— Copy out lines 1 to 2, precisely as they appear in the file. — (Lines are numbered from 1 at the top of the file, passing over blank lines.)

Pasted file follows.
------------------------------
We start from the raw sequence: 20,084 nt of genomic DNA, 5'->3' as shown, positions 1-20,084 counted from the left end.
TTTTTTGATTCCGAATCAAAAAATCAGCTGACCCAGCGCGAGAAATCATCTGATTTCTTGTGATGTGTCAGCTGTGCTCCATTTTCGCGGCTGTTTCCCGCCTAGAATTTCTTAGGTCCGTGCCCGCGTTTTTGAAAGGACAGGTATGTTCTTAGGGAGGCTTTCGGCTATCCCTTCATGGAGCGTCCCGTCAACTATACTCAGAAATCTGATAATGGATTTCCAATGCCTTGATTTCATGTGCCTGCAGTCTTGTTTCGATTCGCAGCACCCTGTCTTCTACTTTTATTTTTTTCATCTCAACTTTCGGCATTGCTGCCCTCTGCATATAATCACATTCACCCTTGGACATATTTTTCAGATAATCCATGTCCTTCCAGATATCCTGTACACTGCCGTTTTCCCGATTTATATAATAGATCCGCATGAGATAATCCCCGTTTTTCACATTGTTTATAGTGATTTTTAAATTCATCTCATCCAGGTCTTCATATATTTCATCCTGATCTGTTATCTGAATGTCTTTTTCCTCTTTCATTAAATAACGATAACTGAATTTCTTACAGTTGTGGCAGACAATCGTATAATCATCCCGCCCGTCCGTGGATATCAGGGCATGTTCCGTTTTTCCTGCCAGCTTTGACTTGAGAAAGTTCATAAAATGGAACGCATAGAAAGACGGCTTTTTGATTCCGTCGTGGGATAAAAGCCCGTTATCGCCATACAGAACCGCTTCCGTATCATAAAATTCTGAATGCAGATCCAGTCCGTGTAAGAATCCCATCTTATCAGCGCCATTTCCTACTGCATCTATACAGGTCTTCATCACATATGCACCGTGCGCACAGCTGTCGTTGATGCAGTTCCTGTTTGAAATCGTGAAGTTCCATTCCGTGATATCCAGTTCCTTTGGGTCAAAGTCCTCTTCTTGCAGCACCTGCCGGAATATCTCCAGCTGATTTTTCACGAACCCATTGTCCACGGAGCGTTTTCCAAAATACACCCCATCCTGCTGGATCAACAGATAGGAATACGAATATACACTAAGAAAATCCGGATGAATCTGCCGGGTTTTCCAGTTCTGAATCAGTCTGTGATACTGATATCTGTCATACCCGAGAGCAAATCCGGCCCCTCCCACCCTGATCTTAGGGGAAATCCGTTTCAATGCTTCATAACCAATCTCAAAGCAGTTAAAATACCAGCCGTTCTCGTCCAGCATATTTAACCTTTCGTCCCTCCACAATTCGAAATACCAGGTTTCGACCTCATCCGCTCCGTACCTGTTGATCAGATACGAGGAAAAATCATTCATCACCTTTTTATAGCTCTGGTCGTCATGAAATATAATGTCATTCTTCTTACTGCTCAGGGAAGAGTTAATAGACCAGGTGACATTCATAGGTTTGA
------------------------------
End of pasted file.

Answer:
We start from the raw sequence: 20,084 nt of genomic DNA, 5'->3' as shown, positions 1-20,084 counted from the left end.
TTTTTTGATTCCGAATCAAAAAATCAGCTGACCCAGCGCGAGAAATCATCTGATTTCTTGTGATGTGTCAGCTGTGCTCCATTTTCGCGGCTGTTTCCCGCCTAGAATTTCTTAGGTCCGTGCCCGCGTTTTTGAAAGGACAGGTATGTTCTTAGGGAGGCTTTCGGCTATCCCTTCATGGAGCGTCCCGTCAACTATACTCAGAAATCTGATAATGGATTTCCAATGCCTTGATTTCATGTGCCTGCAGTCTTGTTTCGATTCGCAGCACCCTGTCTTCTACTTTTATTTTTTTCATCTCAACTTTCGGCATTGCTGCCCTCTGCATATAATCACATTCACCCTTGGACATATTTTTCAGATAATCCATGTCCTTCCAGATATCCTGTACACTGCCGTTTTCCCGATTTATATAATAGATCCGCATGAGATAATCCCCGTTTTTCACATTGTTTATAGTGATTTTTAAATTCATCTCATCCAGGTCTTCATATATTTCATCCTGATCTGTTATCTGAATGTCTTTTTCCTCTTTCATTAAATAACGATAACTGAATTTCTTACAGTTGTGGCAGACAATCGTATAATCATCCCGCCCGTCCGTGGATATCAGGGCATGTTCCGTTTTTCCTGCCAGCTTTGACTTGAGAAAGTTCATAAAATGGAACGCATAGAAAGACGGCTTTTTGATTCCGTCGTGGGATAAAAGCCCGTTATCGCCATACAGAACCGCTTCCGTATCATAAAATTCTGAATGCAGATCCAGTCCGTGTAAGAATCCCATCTTATCAGCGCCATTTCCTACTGCATCTATACAGGTCTTCATCACATATGCACCGTGCGCACAGCTGTCGTTGATGCAGTTCCTGTTTGAAATCGTGAAGTTCCATTCCGTGATATCCAGTTCCTTTGGGTCAAAGTCCTCTTCTTGCAGCACCTGCCGGAATATCTCCAGCTGATTTTTCACGAACCCATTGTCCACGGAGCGTTTTCCAAAATACACCCCATCCTGCTGGATCAACAGATAGGAATACGAATATACACTAAGAAAATCCGGATGAATCTGCCGGGTTTTCCAGTTCTGAATCAGTCTGTGATACTGATATCTGTCATACCCGAGAGCAAATCCGGCCCCTCCCACCCTGATCTTAGGGGAAATCCGTTTCAATGCTTCATAACCAATCTCAAAGCAGTTAAAATACCAGCCGTTCTCGTCCAGCATATTTAACCTTTCGTCCCTCCACAATTCGAAATACCAGGTTTCGACCTCATCCGCTCCGTACCTGTTGATCAGATACGAGGAAAAATCATTCATCACCTTTTTATAGCTCTGGTCGTCATGAAATATAATGTCATTCTTCTTACTGCTCAGGGAAGAGTTAATAGACCAGGTGACATTCATAGGTTTGA